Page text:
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With county funds short, group cancels request for more

The presiding judge at the Allen County Juvenile Center has withdrawn an appeal for $96,000 for next year's county budget after finding out last week there is no general fund money left for appeals.

In a letter sent to County Council members Tuesday, Superior Court Judge Dan Heath said the Allen County Juvenile Center will do its best to keep costs in check but may have to request funds later next year.

“While we will take these measures at keeping our costs down, we may need to either make a transfer of funds sometime next year, or, in the alternative, make a request for additional funding to cover ever-increasing medical costs,” Heath said.

The Allen County Juvenile Center was asking for $96,000 on top of the department's $9.5 million budget, but County Council members learned last week that next year's estimated income tax revenues will be $1 million less than predicted, leaving no extra money for budget appeals.

The extra funding was needed for the increasing cost of medical care for juveniles at the center, Heath said.

“We will carefully monitor medical costs, as we have in the past, to make certain we acquire prescription medications from parents of detainees whenever possible and to inquire if medical insurance is an alternative,” Heath said.

A contract is in the works between the center and Diamond Pharmacy that is expected to save the center as much as 40 percent on the cost of prescriptions, he said.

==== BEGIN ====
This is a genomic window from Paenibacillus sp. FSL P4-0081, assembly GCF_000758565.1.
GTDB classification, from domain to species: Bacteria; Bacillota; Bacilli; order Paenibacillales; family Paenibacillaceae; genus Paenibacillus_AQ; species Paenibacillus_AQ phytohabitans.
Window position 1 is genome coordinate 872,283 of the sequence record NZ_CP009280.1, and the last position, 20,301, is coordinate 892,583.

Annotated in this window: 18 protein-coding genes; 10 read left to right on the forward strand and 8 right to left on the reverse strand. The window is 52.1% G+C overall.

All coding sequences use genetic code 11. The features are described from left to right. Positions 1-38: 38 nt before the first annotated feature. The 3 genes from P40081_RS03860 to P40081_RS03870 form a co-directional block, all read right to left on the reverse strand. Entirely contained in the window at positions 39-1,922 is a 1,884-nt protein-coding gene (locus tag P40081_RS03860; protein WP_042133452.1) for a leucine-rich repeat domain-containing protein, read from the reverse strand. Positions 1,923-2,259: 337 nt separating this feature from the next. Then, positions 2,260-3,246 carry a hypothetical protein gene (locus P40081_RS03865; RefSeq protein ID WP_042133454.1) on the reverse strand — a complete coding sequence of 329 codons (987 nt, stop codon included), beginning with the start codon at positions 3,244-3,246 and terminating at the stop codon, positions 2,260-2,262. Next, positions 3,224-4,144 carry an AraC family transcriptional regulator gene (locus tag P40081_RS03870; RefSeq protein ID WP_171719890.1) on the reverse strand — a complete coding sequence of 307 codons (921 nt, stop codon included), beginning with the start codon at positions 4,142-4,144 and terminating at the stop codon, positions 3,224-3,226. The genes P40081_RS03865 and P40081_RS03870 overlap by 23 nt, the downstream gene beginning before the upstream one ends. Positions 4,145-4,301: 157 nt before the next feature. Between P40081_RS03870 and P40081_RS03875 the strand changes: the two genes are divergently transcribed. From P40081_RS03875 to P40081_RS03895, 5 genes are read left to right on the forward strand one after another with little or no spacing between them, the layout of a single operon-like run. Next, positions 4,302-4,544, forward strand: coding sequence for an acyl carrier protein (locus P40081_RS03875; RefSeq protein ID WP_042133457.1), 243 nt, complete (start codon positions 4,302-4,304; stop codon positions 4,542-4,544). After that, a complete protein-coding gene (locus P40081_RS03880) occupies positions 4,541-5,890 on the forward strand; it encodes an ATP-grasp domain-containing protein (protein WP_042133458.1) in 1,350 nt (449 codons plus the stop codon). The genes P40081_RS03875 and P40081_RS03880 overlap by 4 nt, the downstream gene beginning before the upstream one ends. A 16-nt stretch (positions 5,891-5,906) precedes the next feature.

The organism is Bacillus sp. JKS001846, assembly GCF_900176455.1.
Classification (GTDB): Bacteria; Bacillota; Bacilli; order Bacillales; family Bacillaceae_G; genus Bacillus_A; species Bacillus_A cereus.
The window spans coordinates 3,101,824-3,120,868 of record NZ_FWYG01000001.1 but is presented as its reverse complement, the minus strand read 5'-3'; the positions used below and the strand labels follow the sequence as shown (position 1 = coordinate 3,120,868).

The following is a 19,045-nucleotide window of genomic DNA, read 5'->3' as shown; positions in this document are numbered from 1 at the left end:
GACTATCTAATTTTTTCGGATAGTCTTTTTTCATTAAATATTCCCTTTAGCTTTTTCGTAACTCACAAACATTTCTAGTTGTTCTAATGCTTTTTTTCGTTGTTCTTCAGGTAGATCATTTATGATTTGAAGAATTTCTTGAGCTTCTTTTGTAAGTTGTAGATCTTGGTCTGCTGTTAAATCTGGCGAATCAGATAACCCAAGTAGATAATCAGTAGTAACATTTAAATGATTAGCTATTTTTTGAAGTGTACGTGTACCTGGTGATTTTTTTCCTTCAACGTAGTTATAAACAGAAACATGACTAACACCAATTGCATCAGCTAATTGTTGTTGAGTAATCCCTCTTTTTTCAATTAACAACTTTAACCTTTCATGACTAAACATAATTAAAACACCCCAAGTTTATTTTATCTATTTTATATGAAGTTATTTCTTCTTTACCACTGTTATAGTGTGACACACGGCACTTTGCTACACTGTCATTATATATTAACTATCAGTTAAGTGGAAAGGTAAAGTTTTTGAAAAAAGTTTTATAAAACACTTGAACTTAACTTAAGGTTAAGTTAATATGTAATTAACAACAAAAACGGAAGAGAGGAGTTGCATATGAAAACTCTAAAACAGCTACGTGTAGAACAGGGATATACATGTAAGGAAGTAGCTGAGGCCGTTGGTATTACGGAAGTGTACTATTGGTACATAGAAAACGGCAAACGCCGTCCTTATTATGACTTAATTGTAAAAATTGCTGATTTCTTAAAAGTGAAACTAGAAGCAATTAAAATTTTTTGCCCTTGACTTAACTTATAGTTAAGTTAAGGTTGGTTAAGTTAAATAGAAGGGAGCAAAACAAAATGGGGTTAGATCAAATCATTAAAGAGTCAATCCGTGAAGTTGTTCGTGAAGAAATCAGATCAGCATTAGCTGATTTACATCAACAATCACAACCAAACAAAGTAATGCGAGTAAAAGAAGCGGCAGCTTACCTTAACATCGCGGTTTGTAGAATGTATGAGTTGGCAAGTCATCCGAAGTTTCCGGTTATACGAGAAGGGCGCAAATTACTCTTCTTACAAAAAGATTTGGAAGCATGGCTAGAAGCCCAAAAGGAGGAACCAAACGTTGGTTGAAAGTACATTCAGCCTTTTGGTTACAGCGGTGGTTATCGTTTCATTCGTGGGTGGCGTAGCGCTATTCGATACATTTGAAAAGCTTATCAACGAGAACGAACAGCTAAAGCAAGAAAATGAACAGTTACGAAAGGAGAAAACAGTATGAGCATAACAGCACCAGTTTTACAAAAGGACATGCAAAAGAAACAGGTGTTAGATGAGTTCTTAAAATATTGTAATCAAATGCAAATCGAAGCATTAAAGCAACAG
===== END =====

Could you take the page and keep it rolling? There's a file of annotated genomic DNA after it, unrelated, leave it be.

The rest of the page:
Four other departments are appealing budget allocations, including:

• 911 Call Center, requesting $298,533 more than the allocated $1.03 million budget

• Superior Court, requesting $61,873 on top of the $5.5 million budget

• Soil and Water Conservation District, requesting an additional $5,264 to a $134,430 budget

• Coroner, asking for an additional $2,718 to the $947,665 budget

Allen County Auditor Tera Klutz was unaware of other departments that had dropped their appeals.

With no give in the general fund, any appeals that are granted would most likely have to come out of the money set aside for employee salary increases, she said.

The county has set aside $1 million for 2 percent raises for county employees, she said.

The only other place the extra funds could possibly be drawn from is the employee health insurance fund, since the county is self-funded.

“With that fund, it's important to project future expense and keep a healthy balance,” she said. “I would just have to look again to see if it could take any more cuts.”

County budget appeal hearings are Sept. 18.